NATO will not issue a formal invitation for Ukraine to join the alliance at the upcoming Vilnius summit in July, according to official sources interviewed by The Washington Post.
Baltic nations and the Czech Republic support concrete steps defining the path to membership ahead of the summit. These countries argue that Ukraine has endured enough suffering to earn its place and hesitation would only empower the Russian dictator Vladimir Putin.
France, Germany, and the U.S. prefer “a slower, more cautious approach,” according to the article. Some of the arguments against the rapid ascension include prioritizing battlefield support.
“The objective between now and Vilnius is getting to an agreement that displays unity and tangible support to Ukraine, maintains the open-door policy, and shows progress toward membership, while respecting the concerns of some member countries,” a British diplomat said to The Washington Post.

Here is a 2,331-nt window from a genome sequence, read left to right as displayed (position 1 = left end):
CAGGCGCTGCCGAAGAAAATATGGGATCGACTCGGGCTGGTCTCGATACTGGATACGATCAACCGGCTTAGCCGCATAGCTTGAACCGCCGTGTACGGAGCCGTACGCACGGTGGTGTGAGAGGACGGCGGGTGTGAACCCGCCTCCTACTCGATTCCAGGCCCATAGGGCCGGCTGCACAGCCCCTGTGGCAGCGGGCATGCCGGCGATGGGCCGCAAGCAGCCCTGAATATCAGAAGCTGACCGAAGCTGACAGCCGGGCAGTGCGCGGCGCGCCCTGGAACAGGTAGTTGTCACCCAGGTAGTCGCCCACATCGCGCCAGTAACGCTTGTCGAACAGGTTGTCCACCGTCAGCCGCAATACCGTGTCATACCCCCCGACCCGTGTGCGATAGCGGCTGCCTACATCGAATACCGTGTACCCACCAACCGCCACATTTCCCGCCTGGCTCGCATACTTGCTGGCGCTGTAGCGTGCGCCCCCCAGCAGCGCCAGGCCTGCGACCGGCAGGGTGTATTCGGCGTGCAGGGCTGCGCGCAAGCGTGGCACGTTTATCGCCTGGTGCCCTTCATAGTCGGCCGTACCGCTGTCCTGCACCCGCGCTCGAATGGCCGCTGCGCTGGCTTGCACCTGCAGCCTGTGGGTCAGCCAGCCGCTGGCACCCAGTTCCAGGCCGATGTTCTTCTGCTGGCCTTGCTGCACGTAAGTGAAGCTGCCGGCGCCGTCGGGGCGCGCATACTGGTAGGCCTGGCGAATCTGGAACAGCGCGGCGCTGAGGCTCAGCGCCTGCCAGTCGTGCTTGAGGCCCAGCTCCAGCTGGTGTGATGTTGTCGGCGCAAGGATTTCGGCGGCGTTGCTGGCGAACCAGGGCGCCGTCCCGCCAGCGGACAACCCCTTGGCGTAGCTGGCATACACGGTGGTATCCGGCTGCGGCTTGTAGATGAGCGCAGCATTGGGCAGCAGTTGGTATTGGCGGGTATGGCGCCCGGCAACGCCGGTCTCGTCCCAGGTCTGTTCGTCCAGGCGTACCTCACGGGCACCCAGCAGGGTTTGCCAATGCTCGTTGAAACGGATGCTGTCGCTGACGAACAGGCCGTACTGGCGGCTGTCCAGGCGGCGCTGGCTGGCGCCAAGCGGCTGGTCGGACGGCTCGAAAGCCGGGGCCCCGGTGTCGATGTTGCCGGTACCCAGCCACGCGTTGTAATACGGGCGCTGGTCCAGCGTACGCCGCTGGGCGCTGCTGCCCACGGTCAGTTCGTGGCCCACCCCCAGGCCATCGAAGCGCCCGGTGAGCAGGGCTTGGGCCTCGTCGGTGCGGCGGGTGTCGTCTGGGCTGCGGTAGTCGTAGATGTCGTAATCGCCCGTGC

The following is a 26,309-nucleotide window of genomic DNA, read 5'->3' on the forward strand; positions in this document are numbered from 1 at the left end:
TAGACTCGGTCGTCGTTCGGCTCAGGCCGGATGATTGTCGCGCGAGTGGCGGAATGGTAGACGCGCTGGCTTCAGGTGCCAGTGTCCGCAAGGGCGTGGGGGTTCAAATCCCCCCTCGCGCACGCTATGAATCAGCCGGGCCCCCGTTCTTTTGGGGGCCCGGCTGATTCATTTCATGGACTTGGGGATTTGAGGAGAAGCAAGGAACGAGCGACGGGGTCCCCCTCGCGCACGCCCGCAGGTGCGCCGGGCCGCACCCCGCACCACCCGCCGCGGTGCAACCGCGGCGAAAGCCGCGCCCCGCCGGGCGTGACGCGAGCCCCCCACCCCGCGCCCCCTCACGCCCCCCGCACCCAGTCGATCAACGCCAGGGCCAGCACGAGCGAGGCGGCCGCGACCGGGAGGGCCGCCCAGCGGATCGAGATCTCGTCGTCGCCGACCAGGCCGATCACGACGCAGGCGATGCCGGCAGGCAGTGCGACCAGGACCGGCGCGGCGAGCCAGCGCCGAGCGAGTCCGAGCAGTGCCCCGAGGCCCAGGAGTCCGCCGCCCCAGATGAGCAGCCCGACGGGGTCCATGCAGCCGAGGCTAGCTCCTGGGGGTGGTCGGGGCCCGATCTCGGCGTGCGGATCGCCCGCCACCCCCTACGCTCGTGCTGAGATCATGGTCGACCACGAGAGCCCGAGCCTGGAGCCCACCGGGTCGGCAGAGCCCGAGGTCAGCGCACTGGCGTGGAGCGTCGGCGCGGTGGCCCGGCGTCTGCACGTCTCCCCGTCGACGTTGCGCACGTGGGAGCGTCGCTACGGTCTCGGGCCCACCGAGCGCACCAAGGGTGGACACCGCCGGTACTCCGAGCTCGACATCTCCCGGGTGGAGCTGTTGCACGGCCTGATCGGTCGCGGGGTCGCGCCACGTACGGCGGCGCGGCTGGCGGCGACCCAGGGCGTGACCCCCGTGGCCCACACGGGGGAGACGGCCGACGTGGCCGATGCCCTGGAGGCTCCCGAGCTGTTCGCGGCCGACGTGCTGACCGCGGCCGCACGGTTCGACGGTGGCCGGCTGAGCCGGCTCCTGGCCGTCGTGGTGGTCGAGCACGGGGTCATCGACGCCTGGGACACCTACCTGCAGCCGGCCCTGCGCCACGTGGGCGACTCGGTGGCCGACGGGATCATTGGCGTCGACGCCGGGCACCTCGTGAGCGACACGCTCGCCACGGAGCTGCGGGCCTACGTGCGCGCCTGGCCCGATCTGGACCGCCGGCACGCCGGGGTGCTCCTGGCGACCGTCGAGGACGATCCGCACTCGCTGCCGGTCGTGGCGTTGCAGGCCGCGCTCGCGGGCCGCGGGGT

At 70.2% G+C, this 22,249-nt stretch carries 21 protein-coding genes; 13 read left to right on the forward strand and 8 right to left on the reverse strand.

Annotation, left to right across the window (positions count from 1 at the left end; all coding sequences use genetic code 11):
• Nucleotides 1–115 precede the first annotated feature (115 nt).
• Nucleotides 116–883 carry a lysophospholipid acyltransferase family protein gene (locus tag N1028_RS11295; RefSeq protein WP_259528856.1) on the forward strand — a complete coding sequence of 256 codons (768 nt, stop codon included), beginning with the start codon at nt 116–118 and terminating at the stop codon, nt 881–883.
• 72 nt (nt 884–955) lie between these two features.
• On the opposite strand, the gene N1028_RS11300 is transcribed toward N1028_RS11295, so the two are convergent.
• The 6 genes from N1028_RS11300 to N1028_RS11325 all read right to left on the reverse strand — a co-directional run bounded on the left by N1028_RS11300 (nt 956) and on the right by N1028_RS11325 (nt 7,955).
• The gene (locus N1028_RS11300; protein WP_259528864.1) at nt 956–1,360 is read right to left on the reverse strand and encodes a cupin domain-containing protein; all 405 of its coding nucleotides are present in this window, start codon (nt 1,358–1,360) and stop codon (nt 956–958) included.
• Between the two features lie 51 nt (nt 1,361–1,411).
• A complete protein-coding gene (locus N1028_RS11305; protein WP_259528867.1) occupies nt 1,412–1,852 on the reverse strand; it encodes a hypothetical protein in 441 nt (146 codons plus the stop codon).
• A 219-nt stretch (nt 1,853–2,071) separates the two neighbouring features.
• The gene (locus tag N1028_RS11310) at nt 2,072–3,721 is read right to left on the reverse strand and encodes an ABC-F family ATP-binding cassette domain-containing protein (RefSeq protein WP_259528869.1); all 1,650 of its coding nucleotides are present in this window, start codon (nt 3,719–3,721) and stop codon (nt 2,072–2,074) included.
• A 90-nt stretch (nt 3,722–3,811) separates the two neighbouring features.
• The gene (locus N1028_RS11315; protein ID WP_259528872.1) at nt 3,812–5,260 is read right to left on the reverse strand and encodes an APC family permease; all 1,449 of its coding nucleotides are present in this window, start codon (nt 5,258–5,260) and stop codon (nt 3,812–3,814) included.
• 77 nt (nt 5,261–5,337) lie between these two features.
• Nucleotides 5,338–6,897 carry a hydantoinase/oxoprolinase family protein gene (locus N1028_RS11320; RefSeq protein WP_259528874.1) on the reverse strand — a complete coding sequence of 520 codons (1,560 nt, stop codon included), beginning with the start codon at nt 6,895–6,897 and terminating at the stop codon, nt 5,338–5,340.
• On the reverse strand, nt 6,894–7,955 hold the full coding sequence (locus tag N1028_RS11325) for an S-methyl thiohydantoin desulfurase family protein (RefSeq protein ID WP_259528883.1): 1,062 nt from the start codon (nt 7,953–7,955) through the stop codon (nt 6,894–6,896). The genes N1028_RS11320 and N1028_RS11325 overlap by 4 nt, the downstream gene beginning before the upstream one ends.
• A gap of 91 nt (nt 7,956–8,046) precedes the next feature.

On April 21, NATO Secretary-General Jens Stoltenberg confirmed that President Volodymyr Zelensky accepted the invitation to attend the Vilnius summit. Ahead of the visit, Ukraine’s president has called for security guarantees from international partners, while the Minister of Foreign Affairs Dmytro Kuleba has urged for an accelerated NATO membership process.